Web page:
A complete guide to CBD extraction methods

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In order to produce the CBD products that are permeating industries like health, wellness, and beauty, CBD must first be extracted from the plant that carries it. Of course, not all CBD extraction methods will yield the same results, and some methods are safer and more effective than others. Here we will cover solvent extraction, oil extraction, and CO2 extraction, as well as the benefits and drawbacks associated with each. Although there are many more processes that draw out CBD from the plant, these are the most popular and widely-accepted methods. 

The Cannabis plant has incredibly versatile uses due to the various compounds, or cannabinoids, of which it is comprised. Cannabidiol, better known as CBD, is one of those chemical compounds, and is the second highest forming compound in cannabis, next to THC (Tetrahydrocannabinol). Unlike extractions from traditional cannabis however, when CBD is extracted from hemp plants it doesn’t contain THC and is therefore non-psychoactive, meaning there are no intoxicating effects. Rather, it is used to relieve pain, assist in muscle recovery, combat anxiety, revitalize your skin, among other benefits.

CBD extraction methods

Solvent Extraction

As suggested by its name, solvent extraction uses solvents to separate the CBD oil from the plant. Running a liquid solvent through decarboxylated plant matter creates a mixture of CBD oil and solvent. This process removes and carries the cannabinoid and terpene content from the plant. The solvent then evaporates and leaves behind pure CBD oil. This method can use either hydrocarbons or natural solvents and is one of the more efficient and cost-effective methods of extraction as it requires little in terms of equipment. 

The drawbacks of using this CBD extraction process, however, are many. 

For one, using hydrocarbons can be highly dangerous because of the highly flammable chemicals involved. If used incorrectly there is a risk of injury, therefore, use of these solvents should be left to professionals operating in a lab. 

In addition to this risk, hydrocarbons including butane, propane, naphtha, or petroleum are harmful to the body of the end user. Any residue of these toxins can increase the chance of developing cancer. As such, the extraction process must ensure that these chemicals are fully eliminated in the evaporation process; unfortunately, the solvent extraction process is not always exact. Studies have indeed found traces of hydrocarbon residue in some CBD products that employed a solvent extraction method. 

Another drawback of this CBD extraction method is that it strips the plant of waxes, chlorophyll, and other useful plant matter. The result can be a darker, thicker, and lower-grade CBD oil. For these reasons, reputable CBD brands steer clear of this method of extraction for the most part.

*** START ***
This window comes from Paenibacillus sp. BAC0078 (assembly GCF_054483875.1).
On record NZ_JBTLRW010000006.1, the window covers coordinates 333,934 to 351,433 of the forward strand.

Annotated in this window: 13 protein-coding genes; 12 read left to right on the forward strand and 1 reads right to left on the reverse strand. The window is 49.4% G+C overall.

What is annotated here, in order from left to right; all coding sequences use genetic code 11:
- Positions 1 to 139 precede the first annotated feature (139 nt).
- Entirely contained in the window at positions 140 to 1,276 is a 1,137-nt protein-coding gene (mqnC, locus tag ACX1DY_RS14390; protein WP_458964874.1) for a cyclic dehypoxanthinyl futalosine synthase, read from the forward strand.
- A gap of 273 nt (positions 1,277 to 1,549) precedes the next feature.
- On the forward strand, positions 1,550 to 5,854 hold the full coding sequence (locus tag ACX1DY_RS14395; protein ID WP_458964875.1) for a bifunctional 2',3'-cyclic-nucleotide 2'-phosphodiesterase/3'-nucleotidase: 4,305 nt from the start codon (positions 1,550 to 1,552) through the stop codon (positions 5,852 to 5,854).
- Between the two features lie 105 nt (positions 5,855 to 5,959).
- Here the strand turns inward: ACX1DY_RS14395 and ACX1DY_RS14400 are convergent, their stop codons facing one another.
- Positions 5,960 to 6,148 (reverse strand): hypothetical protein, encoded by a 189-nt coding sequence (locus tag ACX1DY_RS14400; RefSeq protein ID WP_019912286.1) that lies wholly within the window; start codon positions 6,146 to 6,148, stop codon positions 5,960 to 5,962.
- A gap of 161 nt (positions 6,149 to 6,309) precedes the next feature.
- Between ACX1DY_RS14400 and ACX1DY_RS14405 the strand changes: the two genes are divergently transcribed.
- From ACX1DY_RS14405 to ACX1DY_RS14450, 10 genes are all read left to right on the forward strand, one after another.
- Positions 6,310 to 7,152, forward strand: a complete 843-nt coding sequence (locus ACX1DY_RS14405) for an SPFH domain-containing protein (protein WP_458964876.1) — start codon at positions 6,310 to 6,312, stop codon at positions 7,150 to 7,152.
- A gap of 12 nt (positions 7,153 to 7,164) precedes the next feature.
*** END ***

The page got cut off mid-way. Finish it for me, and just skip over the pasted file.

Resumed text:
CBD Extraction methods

Oil Extraction

Oil (commonly olive oil) is also a solvent, which means that this method of CBD extraction is almost identical to the solvent extraction described above. The decarboxylated plant is heated in olive oil for a few hours as opposed to being soaked in hydrocarbons. In that time, the CBD and other cannabinoids in the plant attach themselves to the fats in the oil and create a mixture. Once the oil is cooled, the remaining plant matter can be filtered out to achieve a CBD-infused oil. 

The chief difference between hydrocarbon extraction and olive oil extraction is that olive oil, unlike hydrocarbons, is a natural solvent which eliminates the risk of toxic residue. If you’ve ever wondered about how to extract CBD oil, it’s possible to DIY the process—olive oil extraction is a viable at-home method for those who have basic kitchen skills and are interested in experimenting. 

Natural solvents are just as effective at extracting CBD oil from the plant material, however, natural solvents also have several pitfalls. Some natural solvents will also extract chlorophyll, which will give the oil an unpleasant taste if ingested. If the CBD is intended to be delivered in a capsule or used topically, the removal of chlorophyll is irrelevant. However, many CBD products are meant to be eaten or inhaled and the elimination of chlorophyll will make the experience unpleasant for the consumer. The most pressing issue when it comes to natural solvents, however, is their reluctance to evaporate. As a result of this, the CBD oil will be less potent than with other CBD extraction methods. 

CO2 Extraction

As far as achieving the highest grade CBD oil, CO2 is undeniably the best method of extraction currently on the market. Although the CBD industry has yet to establish official regulatory guidelines, it is safe to say that CO2 extraction is rapidly becoming the standard among reputable CBD brands. 

There are three types of CO2 extraction: supercritical, subcritical, and mid-critical. The difference between them lies in the level of intensity of the extraction and the amount and size of plant molecules extracted. Both the subcritical and mid-critical CBD extraction methods eventually produce a full-spectrum CBD oil, however, the supercritical method will extract the purest oil. For this reason, it is the most commonly-used of the three and used by resolveCBD.